Limewire Is Coming Back as a Musical NFT Marketplace
Today, a mere ten bucks per month gets you access to almost all the music in the world, provided you’re not too picky about audio quality. Go back 20 years, and there was no such option. This was the heyday of music file-sharing, and Limewire was one of the big names in that space. The service was shuttered in 2010 following a court battle, but now it’s back. It won’t be a file-sharing network anymore, though. The new Limewire will instead serve as a musical NFT marketplace. Welcome to 2022.
Limewire operated similarly to Napster and other platforms of the early 2000s. A centralized server connected Limewire users to each other, allowing them to share their digital media collections. The Gnutella network utilized by Limewire supported all types of media, but the connections in those days made downloading video a challenge. Limewire and its kind were mostly associated with music, which is why the RIAA waged a legal battle to shut it down.
Copyright holders succeeded in killing Limewire in 2010, but Austrian brothers Julian and Paul Zehetmayr have placed a bet that Limewire nostalgia is still worth something. The pair acquired the rights to the Limewire name, and they plan to relaunch the service as a music-focused NFT marketplace. So, Limewire has gone from offering free digital media to hawking ludicrously expensive digital tokens. It’s quite a turnaround.
Limewire’s new owners plan to offer NFT-backed products like limited edition recordings, unreleased demos, and digital merchandise. While NFTs usually rely on cryptocurrency for buying and selling, Limewire will make the whole thing simpler by listing prices in USD. Users will be able to purchase NFTs with a credit card, without ever touching any crypto themselves. Unsurprisingly, there will be a Limewire token available to investors.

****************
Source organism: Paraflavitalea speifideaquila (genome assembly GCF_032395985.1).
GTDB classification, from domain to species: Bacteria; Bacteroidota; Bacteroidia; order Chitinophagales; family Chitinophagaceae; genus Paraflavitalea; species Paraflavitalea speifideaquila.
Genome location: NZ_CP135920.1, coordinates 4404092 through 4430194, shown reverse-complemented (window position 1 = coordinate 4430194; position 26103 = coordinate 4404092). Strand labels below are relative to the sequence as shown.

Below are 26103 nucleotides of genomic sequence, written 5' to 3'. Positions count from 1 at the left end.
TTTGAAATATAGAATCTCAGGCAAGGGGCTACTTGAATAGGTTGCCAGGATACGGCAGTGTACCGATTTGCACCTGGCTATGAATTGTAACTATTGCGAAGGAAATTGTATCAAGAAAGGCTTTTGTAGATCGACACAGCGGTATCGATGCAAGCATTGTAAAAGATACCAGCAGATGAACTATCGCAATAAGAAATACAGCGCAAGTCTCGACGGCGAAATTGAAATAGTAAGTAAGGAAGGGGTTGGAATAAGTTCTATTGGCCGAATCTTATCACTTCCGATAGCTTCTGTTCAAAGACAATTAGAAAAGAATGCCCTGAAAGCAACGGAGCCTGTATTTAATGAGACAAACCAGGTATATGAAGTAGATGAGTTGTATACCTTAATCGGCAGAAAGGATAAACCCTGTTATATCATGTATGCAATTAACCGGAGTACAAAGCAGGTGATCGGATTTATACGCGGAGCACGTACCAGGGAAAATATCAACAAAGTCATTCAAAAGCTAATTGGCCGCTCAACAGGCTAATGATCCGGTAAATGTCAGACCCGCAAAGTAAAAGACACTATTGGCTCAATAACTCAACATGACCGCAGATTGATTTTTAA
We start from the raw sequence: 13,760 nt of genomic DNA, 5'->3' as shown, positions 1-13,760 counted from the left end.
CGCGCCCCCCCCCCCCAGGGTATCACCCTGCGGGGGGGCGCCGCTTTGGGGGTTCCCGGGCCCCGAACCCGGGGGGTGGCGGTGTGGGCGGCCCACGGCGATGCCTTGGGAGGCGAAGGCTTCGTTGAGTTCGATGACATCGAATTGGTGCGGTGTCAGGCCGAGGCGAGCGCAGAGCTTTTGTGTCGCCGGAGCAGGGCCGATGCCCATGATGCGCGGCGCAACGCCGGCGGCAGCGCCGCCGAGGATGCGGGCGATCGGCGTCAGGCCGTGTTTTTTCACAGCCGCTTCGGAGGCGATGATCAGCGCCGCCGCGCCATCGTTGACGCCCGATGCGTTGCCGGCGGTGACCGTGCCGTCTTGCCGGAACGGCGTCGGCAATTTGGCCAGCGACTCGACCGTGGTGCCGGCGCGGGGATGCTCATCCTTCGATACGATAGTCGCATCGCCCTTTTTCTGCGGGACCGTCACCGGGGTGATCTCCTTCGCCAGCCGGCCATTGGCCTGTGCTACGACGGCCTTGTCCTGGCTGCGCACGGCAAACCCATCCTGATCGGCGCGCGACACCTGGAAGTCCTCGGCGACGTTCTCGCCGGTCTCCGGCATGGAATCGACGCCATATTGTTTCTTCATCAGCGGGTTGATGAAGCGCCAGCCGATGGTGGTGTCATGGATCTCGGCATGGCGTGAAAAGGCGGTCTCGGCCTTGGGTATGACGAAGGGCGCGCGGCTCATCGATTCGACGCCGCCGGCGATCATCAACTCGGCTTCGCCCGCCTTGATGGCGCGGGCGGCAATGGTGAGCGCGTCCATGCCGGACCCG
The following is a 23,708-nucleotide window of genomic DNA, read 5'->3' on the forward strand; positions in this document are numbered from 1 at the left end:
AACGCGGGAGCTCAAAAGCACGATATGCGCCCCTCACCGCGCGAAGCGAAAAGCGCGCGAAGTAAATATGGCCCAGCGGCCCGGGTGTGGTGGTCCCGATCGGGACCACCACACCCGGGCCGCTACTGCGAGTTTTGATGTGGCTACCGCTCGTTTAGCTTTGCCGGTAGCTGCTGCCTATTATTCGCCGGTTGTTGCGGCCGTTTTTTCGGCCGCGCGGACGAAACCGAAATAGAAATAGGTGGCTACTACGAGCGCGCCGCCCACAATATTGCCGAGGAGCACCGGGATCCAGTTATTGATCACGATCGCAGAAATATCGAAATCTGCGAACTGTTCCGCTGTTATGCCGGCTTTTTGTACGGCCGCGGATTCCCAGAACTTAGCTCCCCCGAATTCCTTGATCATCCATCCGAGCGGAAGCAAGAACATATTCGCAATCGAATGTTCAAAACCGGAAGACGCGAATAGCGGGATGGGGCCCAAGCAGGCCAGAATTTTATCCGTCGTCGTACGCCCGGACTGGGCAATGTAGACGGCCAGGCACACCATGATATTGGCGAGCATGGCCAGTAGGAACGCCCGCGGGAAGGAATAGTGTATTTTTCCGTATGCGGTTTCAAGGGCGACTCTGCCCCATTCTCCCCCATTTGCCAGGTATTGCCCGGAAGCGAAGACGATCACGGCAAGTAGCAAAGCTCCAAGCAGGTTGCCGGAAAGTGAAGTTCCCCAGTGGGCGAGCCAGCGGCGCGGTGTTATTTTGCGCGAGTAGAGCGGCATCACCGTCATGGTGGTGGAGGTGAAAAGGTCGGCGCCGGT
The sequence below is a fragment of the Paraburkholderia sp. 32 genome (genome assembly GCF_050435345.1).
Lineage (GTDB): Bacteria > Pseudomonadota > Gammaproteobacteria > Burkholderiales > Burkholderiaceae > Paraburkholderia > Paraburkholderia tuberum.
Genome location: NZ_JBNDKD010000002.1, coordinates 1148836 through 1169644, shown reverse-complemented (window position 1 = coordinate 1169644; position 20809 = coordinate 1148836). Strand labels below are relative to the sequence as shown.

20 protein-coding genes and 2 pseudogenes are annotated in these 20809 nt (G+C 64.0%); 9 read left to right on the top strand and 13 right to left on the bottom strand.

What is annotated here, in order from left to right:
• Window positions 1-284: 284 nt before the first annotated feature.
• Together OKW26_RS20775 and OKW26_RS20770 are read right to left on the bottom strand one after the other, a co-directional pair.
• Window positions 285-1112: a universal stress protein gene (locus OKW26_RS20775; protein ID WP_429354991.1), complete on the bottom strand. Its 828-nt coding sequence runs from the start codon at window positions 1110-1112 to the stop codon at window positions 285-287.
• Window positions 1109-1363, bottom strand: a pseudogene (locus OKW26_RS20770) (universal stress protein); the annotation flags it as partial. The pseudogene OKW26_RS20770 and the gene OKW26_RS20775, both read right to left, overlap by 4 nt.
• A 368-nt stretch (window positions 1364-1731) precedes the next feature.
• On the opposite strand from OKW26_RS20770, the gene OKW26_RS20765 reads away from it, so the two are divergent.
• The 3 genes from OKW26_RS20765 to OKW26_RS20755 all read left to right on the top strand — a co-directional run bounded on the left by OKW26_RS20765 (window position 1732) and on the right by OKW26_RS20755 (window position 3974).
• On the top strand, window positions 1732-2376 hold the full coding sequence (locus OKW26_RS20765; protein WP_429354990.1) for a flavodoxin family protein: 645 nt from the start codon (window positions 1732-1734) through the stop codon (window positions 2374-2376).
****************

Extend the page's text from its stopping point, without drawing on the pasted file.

Limewire claims the marketplace will launch in May, but there are few details on what will be offered.
NFTs, or non-fungible tokens, have taken off in the last year. You’ve probably seen people showing off jpegs of cartoon apes, claiming they are worth many thousands of dollars. That might be true, assuming they actually own the NFT. There’s nothing to stop you from right-click saving someone’s NFT ape or pirating a rare music NFT available in Limewire. But NFTs aren’t really about the thing—they’re about owning a digital asset. If everyone agrees that asset is worth $100,000 you can sell it for that much. Whether or not any of the NFTs in Limewire will be worth that much is hard to say, but building these insane valuations appears to be the goal for most NFT projects.
Those who live on the bleeding edge would do well to restrain their enthusiasm. There have been uncountable NFT projects in the past year, and a significant number have been borderline (or outright) scams. There are problems with the implementation of NFTs and cryptocurrency today, but the idea of verifiable digital ownership is something worth exploring.
This content was originally published here.